How the Largest Battleship Ever Was Sent on a Suicide Mission

Its designers thought the Yamato was indestructible, but Japan’s military planners sent the battleship on a one-way journey to death.
Japan’s Yamato battleship was assigned a one-way trip to death in World War Two. Indeed, Yamato’s suicide mission is one of the saddest stories of the war in the Pacific. The largest battleship in the world had only enough fuel to reach its destination – it did not have enough for a return voyage home. Its mission was to fight against a large American force of battleships and carriers. It ultimately suffered an inferno of destruction, with almost all hands drowning during the Battle of Okinawa in 1945.

The orders from Japan’s high command look ridiculous in hindsight.

The Yamato was supposed to fight its way to Okinawa, beach itself, and serve as a fortress with a huge contingent of powerful guns – blasting away until it could fight no more. Fleet Commander Vice-Admiral Seiichi Ito was on board, and he must have accepted his grim fate with steadfast bravery. But he would die along with 3,054 sailors when the ship sank. Only 276 personnel survived the Ten-Go Operation.

The history of the Yamato goes back to the 1930s, when Japan began building a fleet meant to dominate its neighbors. The Imperial Navy, and famed ship builders Yuzuru Hiraga and Kikuo Fujimoto, examined 23 designs for a super ship. The engineers knew that at a bare minimum they wanted three triple turrets to hold nine 18-inch guns that would fire shells weighing 1.5 tons. At the time, these were the biggest armaments ever devised. An impressive number of six-inch guns adorned the deck as well. The ship was 862 feet long and 127 feet wide. It could carry three to five reconnaissance airplanes.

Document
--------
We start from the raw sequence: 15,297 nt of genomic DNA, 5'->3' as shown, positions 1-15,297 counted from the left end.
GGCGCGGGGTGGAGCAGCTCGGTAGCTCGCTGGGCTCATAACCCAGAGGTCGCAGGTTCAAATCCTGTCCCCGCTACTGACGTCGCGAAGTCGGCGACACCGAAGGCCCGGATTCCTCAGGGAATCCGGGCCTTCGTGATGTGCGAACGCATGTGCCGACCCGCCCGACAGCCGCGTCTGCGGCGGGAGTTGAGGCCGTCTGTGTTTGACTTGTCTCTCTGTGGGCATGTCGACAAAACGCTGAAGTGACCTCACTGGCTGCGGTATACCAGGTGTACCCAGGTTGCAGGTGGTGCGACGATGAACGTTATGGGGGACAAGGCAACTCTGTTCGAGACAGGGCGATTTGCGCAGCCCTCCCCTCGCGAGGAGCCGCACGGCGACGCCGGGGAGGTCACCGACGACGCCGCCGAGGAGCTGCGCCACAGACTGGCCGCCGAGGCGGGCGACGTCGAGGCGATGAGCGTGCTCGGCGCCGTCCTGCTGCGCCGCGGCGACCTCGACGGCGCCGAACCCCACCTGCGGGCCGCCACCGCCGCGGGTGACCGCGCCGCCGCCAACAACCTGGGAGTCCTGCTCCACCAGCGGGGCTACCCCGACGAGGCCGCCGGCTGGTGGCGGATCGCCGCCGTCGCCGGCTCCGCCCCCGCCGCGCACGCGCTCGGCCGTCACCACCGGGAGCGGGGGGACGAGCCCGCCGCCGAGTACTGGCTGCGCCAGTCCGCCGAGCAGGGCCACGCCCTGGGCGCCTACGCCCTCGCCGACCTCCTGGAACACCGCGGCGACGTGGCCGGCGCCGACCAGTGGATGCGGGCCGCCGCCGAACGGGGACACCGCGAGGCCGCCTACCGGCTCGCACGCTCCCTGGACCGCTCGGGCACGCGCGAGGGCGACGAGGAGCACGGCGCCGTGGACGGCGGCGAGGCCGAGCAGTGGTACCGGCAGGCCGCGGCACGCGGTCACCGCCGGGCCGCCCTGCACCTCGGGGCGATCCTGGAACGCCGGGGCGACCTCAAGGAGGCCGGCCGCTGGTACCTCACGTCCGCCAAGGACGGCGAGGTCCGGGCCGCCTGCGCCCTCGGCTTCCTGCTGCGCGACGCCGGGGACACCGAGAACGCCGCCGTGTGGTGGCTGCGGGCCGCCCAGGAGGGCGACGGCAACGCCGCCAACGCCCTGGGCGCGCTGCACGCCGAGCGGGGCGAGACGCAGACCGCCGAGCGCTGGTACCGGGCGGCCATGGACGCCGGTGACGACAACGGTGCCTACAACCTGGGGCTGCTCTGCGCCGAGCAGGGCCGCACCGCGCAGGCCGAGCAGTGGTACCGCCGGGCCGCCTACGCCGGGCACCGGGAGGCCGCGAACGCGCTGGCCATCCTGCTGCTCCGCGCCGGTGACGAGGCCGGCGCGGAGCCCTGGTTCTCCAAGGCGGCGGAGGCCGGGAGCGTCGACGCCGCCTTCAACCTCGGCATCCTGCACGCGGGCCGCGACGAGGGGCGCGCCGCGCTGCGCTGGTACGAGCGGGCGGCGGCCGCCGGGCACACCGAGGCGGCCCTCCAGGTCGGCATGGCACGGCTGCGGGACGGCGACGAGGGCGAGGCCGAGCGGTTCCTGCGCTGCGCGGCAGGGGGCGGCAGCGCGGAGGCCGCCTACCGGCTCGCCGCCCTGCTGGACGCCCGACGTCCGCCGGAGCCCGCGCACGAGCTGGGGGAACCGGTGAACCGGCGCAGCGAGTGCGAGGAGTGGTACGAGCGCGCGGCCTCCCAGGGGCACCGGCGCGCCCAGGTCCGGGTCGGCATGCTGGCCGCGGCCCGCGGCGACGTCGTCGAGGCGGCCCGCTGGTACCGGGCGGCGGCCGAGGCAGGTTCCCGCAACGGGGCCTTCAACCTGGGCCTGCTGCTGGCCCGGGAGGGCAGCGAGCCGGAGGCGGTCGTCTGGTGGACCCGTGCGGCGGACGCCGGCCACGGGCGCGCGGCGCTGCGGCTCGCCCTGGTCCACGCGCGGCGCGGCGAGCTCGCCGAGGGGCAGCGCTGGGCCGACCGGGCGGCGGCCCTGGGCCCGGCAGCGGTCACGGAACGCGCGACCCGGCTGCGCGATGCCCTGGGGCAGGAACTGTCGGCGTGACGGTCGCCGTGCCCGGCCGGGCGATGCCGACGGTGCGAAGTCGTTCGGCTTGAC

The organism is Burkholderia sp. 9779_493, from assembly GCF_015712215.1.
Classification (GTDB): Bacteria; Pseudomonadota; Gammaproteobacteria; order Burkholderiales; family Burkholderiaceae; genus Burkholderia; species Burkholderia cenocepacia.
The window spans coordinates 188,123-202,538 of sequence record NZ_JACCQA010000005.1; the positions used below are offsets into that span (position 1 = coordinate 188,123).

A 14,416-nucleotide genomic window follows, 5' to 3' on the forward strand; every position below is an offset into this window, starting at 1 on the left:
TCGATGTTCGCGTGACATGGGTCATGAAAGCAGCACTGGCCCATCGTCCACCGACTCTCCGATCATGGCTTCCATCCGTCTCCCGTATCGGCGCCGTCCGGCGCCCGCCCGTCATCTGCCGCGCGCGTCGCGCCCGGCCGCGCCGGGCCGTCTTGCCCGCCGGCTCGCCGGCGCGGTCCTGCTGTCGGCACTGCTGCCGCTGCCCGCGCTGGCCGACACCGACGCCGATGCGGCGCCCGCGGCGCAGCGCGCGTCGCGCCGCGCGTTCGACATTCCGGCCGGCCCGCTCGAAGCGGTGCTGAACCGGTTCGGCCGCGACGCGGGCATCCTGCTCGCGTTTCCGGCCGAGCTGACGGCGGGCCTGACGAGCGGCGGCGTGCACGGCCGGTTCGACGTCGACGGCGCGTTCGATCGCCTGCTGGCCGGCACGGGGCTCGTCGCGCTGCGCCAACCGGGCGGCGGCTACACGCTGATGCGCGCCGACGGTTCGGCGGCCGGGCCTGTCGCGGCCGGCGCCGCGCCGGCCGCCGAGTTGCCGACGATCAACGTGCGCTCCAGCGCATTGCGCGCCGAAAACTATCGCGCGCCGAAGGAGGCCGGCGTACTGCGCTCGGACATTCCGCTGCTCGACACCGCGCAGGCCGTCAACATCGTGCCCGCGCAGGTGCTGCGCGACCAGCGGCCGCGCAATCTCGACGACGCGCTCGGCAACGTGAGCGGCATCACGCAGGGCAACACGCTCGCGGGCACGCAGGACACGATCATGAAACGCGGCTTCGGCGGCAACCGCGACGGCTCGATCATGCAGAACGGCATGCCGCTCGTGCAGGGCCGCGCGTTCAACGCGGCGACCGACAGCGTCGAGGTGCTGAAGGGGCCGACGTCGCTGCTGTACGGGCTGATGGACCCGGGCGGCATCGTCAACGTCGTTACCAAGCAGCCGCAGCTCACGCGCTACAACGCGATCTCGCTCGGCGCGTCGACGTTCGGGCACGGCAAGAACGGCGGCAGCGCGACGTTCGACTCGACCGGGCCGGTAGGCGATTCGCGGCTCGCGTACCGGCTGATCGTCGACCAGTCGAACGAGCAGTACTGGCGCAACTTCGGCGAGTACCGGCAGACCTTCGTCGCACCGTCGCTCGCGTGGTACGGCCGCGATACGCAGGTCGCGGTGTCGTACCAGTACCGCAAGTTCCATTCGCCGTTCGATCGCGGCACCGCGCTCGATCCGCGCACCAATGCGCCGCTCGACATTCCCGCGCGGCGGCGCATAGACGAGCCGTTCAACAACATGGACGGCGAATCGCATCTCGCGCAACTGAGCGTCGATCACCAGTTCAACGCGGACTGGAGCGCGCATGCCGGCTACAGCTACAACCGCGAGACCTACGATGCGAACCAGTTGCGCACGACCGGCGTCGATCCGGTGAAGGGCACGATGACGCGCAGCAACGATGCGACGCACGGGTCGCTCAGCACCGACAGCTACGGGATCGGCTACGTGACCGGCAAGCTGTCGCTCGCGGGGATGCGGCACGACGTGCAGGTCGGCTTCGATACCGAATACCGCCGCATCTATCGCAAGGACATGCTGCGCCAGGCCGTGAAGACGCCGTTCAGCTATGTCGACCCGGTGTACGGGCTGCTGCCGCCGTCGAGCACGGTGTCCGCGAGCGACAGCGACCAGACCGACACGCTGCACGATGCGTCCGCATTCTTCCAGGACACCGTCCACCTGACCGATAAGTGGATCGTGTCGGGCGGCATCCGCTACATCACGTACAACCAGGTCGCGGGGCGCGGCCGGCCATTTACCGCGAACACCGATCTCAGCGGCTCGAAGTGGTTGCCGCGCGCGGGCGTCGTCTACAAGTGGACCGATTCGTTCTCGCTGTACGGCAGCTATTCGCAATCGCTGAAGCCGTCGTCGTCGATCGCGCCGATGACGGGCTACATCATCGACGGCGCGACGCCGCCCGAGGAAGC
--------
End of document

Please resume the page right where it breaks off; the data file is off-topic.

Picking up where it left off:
Designers also planned for aerial bombardment. They made the main armor deck thick enough to withstand the punishment of heavy bombs dropped from high altitude. Sixteen inches of armor were placed around the ship, and the Japanese thought it was indestructible.

Yet the armor was not strong along the bow and stern, and this proved to be the Yamato’s undoing. The ship did not have an extensive combat record, so the crew was relatively inexperienced for its final mission. That day in April 1945 began with the Yamato leading nine other ships. With no carrier in the vicinity, there was no air cover, so the Yamato was steaming “naked.”

Four hundred American bombers and torpedo carriers converged on the battle group 270 miles north of Okinawa. The U. S. Navy was determined to attack the biggest target, and planes dropped 1,000-pound bombs on the Yamato. The battleship and its escorts fought back, but cloud cover favored the Americans – the Japanese anti-aircraft guns could not easily locate enemy airplanes.

The Yamato turned repeatedly to avoid the bombs, but the torpedo bombers proved to be too much to overcome. Wave after wave of U. S. Navy pilots went for the weak spots – sending the torpedoes toward the Yamato’s bow and stern, below the waterline. The main damage was on the ship’s port side, and the crew thought it could contain the damage while fighting like heck against the marauding airplanes. But torpedoes probably struck the magazines, causing massive explosions that created two large holes, sinking the ship.

Japanese war historians regularly recount the sad death of the Yamato, often relaying the story of the Japanese emperor’s orders for the mission. The destroyed ship was discovered and examined by dive crews in 1985 and 1999, providing a stark reminder of the horrors of war.

Now serving as 1945’s Defense and National Security Editor, Brent M. Eastwood, PhD, is the author of Humans, Machines, and Data: Future Trends in Warfare. He is an Emerging Threats expert and former U. S. Army Infantry officer. You can follow him on Twitter @BMEastwood.

Leave a Reply